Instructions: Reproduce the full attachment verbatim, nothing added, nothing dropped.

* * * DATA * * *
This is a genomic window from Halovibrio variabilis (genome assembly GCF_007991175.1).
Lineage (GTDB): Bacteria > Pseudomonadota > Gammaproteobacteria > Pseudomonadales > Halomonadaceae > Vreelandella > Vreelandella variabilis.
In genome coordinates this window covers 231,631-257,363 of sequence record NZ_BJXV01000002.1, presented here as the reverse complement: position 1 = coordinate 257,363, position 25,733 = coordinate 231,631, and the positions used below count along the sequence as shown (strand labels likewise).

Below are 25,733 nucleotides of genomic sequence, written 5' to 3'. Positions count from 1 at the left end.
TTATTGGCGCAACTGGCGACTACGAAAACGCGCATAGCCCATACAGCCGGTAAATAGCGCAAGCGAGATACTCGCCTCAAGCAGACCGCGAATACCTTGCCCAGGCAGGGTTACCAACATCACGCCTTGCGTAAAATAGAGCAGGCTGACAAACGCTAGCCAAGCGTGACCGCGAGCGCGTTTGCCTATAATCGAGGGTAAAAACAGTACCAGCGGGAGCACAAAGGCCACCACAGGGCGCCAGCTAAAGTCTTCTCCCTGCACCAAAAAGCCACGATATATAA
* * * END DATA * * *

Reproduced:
This is a genomic window from Halovibrio variabilis (genome assembly GCF_007991175.1).
Lineage (GTDB): Bacteria > Pseudomonadota > Gammaproteobacteria > Pseudomonadales > Halomonadaceae > Vreelandella > Vreelandella variabilis.
In genome coordinates this window covers 231,631-257,363 of sequence record NZ_BJXV01000002.1, presented here as the reverse complement: position 1 = coordinate 257,363, position 25,733 = coordinate 231,631, and the positions used below count along the sequence as shown (strand labels likewise).

Below are 25,733 nucleotides of genomic sequence, written 5' to 3'. Positions count from 1 at the left end.
TTATTGGCGCAACTGGCGACTACGAAAACGCGCATAGCCCATACAGCCGGTAAATAGCGCAAGCGAGATACTCGCCTCAAGCAGACCGCGAATACCTTGCCCAGGCAGGGTTACCAACATCACGCCTTGCGTAAAATAGAGCAGGCTGACAAACGCTAGCCAAGCGTGACCGCGAGCGCGTTTGCCTATAATCGAGGGTAAAAACAGTACCAGCGGGAGCACAAAGGCCACCACAGGGCGCCAGCTAAAGTCTTCTCCCTGCACCAAAAAGCCACGATATATAA